Angular Runtime Performance Guide

Co-authored by Paul Spears and Andrew Wiens

1.0 Introduction

Smooth, highly-responsive interfaces increase users’ confidence in an application and create an overall positive experience. Whereas small applications with simple interactions are built without a focus on runtime performance, standard approaches sometimes do not scale well as the data size or feature complexity increases. A common scenario that may be familiar to the reader is a table that works well with small quantities of data but begins stuttering and lagging when the amount of data is increased. This guide will show how to increase performance in these kinds of applications.

Additionally, high framerates enable developers to build entirely new types of applications with Angular. Introducing animations and interactive graphics create new and exciting ways to engage with users. Here at Oasis Digital, we used the techniques in this guide to build an interactive visualization for issue tracking [1], multiple customer projects and a demo application that showcases the kind of performance that is possible within an Angular application [2].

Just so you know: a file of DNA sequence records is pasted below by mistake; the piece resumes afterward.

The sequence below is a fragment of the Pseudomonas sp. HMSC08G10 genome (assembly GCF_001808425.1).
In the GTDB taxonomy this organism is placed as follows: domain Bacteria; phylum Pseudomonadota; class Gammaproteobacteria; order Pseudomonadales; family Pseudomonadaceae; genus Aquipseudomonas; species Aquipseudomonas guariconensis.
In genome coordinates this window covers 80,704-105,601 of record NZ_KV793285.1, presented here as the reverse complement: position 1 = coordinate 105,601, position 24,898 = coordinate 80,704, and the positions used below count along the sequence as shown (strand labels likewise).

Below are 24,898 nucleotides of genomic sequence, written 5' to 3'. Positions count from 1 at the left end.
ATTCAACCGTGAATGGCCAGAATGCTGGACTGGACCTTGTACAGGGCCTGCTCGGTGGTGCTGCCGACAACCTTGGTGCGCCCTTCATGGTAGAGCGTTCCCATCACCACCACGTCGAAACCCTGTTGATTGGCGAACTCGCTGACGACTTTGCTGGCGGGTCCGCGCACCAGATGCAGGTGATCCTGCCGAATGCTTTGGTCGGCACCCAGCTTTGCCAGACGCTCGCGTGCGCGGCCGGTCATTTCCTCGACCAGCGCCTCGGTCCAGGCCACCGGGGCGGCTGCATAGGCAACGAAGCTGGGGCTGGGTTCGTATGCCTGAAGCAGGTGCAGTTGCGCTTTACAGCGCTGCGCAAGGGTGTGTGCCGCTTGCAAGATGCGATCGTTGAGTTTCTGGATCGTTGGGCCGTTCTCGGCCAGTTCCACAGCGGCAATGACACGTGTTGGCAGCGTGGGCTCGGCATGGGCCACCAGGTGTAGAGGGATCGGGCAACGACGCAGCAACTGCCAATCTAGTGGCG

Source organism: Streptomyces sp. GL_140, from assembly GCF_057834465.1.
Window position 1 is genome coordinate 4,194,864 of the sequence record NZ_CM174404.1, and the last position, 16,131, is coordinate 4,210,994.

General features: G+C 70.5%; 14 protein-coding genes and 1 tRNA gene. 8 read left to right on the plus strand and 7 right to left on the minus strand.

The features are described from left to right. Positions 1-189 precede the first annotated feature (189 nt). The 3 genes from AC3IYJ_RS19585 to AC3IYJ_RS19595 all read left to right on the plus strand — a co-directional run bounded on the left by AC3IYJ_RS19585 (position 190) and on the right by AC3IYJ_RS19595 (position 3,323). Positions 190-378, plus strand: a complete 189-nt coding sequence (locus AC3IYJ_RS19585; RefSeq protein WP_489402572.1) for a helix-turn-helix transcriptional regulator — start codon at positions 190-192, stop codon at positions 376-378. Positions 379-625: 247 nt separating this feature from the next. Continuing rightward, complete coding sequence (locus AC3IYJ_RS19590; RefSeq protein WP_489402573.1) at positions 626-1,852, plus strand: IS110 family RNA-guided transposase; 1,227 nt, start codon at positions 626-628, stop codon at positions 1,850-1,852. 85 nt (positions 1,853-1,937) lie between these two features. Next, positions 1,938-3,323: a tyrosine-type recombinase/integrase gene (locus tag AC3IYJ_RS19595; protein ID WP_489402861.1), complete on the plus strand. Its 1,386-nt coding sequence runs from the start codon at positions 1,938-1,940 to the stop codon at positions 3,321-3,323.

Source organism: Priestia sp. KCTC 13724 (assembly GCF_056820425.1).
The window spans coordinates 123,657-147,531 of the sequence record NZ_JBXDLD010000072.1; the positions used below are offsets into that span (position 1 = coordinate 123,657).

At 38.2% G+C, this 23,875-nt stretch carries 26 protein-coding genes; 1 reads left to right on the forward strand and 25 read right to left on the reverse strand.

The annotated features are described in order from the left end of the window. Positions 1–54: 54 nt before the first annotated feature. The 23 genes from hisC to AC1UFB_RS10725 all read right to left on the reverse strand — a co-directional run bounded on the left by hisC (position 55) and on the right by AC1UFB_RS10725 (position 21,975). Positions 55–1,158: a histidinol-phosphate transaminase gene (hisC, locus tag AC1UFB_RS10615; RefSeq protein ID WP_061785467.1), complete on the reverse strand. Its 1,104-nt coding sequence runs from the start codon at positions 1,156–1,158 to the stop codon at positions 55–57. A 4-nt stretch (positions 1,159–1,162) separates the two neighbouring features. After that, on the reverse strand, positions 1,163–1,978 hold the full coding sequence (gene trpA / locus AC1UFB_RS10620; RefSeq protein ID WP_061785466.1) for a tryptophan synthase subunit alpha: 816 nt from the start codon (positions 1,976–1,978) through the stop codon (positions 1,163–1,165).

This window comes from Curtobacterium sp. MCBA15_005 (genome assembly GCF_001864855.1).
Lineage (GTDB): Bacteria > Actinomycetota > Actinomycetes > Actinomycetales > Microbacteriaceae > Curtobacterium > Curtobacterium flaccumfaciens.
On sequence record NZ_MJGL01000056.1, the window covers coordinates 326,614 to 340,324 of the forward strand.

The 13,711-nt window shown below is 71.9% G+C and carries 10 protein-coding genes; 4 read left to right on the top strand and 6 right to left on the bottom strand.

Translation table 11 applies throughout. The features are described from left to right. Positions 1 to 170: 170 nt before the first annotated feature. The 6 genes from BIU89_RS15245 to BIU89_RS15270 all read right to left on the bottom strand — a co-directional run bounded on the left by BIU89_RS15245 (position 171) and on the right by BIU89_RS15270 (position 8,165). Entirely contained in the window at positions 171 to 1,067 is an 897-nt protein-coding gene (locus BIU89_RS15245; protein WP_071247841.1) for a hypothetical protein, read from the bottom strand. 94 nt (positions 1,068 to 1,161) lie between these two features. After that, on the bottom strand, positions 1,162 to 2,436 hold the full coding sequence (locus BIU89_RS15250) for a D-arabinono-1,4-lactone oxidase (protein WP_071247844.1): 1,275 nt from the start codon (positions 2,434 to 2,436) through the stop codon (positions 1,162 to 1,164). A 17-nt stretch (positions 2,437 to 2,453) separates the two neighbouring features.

Although we typically write Angular applications with relatively little concern for what Angular does behind the scenes, in performance-sensitive applications we achieve the desired responsiveness by knowing more about how Angular works. In this regard, an app’s implementation can have a large effect on performance: while Angular’s change detection system can complete hundreds of thousands of cycles in a few milliseconds for simple changes, application logic takes the overwhelming majority of time to execute. In this guide, we will describe how to meet the expectations of performance-sensitive applications, explain the relevant parts of Angular change detection, and highlight potential pitfalls along the way.

2.0 Toward 60 Frames Per Second

Fig. 1. Top level overview of execution control during change detection. Angular (red) calls application code (A; dark blue) during change detection (B) and updates the DOM. The browser (light blue) then updates the view, completing the change detection cycle (C). This cycle must complete in less than 17ms to achieve 60 FPS.